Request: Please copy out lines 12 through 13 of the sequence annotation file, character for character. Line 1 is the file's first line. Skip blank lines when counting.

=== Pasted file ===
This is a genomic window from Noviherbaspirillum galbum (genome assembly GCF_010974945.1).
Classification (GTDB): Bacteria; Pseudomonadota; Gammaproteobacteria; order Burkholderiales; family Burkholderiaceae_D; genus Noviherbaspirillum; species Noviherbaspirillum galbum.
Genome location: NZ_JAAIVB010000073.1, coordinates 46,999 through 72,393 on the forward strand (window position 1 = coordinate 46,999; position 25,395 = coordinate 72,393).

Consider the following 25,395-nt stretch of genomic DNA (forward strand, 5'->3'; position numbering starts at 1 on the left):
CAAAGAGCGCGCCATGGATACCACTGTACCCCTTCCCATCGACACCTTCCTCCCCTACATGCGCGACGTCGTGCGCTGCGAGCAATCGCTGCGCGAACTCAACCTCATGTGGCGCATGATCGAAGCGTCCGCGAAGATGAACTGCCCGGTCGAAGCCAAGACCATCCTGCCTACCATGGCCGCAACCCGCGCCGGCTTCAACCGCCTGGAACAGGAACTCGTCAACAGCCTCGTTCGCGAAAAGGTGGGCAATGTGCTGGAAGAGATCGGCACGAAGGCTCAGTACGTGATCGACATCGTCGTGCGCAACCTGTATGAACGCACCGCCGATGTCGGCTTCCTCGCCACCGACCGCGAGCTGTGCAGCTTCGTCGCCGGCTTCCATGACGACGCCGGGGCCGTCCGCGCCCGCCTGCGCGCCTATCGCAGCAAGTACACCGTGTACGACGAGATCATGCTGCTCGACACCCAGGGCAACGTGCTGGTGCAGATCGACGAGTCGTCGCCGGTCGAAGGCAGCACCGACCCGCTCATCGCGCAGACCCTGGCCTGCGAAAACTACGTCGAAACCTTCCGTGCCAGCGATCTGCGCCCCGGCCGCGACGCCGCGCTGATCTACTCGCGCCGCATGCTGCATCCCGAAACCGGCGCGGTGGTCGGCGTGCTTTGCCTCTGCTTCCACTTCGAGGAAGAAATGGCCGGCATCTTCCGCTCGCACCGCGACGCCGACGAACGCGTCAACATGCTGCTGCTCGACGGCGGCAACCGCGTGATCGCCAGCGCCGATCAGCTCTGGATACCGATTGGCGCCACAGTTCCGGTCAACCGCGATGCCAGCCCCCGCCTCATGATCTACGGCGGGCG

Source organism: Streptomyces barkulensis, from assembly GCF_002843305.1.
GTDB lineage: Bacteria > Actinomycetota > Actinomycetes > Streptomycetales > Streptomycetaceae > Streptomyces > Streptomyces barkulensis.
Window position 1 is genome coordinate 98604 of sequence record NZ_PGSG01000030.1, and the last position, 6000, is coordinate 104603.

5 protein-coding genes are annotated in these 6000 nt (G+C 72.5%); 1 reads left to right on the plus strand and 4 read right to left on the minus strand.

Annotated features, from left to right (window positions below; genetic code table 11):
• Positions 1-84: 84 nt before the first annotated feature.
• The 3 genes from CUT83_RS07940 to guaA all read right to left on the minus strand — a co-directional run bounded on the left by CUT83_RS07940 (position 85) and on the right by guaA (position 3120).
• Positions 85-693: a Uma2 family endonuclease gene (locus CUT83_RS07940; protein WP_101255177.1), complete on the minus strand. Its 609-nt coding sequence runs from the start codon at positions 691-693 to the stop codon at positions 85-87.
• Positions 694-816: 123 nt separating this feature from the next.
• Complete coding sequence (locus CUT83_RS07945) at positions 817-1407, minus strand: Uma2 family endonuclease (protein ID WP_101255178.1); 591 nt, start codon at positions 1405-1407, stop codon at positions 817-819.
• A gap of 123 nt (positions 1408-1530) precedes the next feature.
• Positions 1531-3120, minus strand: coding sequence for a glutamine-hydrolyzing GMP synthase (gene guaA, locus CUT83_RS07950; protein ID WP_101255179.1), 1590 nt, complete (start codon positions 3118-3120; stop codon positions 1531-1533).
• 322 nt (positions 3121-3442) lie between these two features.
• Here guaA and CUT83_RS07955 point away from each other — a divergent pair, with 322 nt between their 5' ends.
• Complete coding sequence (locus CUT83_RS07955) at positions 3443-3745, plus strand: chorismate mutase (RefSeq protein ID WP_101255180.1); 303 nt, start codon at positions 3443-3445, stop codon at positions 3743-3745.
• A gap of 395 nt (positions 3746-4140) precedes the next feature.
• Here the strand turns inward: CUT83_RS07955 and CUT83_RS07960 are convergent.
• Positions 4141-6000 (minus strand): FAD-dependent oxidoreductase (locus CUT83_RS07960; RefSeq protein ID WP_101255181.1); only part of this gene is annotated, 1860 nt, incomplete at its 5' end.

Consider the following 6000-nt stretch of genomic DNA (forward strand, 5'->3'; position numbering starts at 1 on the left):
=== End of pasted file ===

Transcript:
• The 3 genes from CUT83_RS07940 to guaA all read right to left on the minus strand — a co-directional run bounded on the left by CUT83_RS07940 (position 85) and on the right by guaA (position 3120).
• Positions 85-693: a Uma2 family endonuclease gene (locus CUT83_RS07940; protein WP_101255177.1), complete on the minus strand. Its 609-nt coding sequence runs from the start codon at positions 691-693 to the stop codon at positions 85-87.